To express degrees of necessity we can use various modal verbs.
You must leave straight away.
You have [got] to leave straight away.
must is used when the necessity is dictated by the speaker’s authority. have [got] to is used when the necessity is dictated by an external force or event, which the speaker cannot control.
(doctor to patient)
You’ve got to stop smoking.
(patient to themself)
I must stop smoking.
We don’t have to pay to get in.
We have not got to see the boss after all.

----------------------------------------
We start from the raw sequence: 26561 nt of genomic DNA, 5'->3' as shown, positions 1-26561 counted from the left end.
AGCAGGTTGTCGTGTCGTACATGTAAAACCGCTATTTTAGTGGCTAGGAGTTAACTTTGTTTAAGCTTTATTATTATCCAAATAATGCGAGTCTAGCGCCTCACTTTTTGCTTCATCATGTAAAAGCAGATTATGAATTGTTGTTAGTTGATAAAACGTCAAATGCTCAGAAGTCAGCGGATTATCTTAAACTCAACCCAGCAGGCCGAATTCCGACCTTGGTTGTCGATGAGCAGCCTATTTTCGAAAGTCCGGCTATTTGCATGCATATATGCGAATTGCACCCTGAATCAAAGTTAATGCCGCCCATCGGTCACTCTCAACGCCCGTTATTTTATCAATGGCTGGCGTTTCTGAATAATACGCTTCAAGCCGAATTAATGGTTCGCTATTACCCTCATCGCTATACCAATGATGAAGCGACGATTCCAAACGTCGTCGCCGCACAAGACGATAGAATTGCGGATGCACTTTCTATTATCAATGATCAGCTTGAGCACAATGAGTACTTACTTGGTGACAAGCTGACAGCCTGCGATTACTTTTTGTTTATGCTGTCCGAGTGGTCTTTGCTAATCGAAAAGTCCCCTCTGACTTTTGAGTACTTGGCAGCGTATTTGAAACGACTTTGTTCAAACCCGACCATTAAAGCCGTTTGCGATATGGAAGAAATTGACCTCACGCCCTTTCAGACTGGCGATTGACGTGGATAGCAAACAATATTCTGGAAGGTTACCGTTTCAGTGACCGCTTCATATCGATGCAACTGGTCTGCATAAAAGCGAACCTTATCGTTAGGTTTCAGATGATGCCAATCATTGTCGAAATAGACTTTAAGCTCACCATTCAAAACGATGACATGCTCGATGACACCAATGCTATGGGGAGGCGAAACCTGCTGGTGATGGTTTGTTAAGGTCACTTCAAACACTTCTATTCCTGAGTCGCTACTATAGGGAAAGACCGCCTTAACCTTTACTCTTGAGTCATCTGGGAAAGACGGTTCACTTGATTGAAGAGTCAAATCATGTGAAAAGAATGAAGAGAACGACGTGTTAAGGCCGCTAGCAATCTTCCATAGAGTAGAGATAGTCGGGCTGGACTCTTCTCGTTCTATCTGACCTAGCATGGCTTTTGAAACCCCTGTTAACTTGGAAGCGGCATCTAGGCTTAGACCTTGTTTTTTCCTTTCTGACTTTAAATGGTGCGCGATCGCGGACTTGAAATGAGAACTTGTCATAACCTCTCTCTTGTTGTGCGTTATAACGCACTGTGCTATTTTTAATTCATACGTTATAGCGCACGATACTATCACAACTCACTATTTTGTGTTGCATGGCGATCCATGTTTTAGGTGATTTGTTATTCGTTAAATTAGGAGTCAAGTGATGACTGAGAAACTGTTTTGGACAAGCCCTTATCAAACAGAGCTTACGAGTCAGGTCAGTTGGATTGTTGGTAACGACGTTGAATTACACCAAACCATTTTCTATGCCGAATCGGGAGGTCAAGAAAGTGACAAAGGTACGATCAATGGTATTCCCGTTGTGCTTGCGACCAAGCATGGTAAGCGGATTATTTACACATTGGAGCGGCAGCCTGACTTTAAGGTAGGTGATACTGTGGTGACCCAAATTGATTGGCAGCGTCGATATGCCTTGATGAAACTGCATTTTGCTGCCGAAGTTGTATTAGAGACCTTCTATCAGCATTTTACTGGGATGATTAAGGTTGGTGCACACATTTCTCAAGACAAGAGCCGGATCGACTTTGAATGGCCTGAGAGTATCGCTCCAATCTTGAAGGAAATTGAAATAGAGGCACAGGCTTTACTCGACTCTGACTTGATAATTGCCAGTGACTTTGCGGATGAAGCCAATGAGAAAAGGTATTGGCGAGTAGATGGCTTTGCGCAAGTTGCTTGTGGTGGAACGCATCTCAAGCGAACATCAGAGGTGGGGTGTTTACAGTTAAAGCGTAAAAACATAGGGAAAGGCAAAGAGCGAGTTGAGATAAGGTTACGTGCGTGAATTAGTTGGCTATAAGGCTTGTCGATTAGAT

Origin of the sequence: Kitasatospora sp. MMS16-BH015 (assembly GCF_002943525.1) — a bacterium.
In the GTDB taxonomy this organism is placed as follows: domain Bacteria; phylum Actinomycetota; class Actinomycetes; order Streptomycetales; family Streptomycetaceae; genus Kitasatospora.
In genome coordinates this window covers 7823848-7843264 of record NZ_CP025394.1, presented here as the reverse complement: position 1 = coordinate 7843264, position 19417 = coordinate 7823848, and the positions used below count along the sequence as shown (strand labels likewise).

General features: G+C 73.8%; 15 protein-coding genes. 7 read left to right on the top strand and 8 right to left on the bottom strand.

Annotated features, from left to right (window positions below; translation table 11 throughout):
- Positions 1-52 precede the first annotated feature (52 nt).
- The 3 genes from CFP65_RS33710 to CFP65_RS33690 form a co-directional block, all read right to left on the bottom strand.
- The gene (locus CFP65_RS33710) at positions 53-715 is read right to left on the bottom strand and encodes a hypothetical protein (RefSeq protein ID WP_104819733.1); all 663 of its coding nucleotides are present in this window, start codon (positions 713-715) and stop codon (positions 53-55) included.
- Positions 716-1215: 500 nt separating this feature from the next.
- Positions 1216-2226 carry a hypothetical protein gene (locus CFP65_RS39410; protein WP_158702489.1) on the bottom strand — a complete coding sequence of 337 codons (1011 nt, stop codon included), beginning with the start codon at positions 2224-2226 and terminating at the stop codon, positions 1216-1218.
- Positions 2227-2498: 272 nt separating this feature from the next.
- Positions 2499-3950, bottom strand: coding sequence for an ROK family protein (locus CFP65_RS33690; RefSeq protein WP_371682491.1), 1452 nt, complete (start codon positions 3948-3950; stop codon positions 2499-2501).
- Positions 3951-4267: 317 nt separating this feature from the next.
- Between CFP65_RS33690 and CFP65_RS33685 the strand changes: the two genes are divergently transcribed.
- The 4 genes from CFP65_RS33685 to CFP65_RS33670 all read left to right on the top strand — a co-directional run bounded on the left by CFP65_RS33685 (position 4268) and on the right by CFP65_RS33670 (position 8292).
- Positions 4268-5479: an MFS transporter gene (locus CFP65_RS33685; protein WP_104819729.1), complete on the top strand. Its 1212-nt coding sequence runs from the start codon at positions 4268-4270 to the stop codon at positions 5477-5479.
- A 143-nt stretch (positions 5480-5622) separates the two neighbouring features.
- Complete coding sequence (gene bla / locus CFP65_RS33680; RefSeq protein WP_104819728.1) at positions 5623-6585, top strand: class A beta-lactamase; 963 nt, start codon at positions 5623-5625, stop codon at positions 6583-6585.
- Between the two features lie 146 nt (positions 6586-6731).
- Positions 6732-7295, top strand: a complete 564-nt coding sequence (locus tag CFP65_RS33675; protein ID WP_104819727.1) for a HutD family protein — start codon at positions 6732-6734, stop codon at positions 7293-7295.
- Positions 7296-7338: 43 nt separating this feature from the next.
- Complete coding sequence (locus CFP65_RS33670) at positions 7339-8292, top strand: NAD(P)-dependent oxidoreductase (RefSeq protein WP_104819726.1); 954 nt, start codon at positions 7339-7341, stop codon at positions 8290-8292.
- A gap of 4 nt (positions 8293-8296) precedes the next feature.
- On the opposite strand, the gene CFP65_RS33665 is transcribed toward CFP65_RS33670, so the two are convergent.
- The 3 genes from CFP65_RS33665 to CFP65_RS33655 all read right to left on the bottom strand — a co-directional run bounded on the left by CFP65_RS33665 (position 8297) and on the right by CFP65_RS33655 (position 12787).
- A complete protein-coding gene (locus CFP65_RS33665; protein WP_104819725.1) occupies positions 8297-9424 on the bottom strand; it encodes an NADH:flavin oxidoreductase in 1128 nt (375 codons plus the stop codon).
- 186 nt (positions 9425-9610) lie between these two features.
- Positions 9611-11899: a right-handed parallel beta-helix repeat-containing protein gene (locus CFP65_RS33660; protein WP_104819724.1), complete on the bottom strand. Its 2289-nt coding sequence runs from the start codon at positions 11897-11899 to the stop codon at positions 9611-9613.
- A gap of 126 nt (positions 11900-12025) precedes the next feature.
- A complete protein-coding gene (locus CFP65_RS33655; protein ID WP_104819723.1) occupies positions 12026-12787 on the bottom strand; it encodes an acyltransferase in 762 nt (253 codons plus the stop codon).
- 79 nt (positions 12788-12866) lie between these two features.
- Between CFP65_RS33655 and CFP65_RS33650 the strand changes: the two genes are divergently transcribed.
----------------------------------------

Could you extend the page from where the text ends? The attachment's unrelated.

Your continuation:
We needn’t stay late.
In all these examples there is an optional element, which defeats somewhat the element of necessity, i.e. we needn’t stay late but we can if we want to.
You ought to call your mother.
You should call your mother
These show that calling your mother is the right thing to do. There is no real difference between ought to and should, but ought to is perhaps a little stronger.
You needn’t come with us.
You mustn’t come with us.
We use needn’t to show an action is optional – I can do it if I want to. We use mustn’t to say an action is forbidden – I have no choice.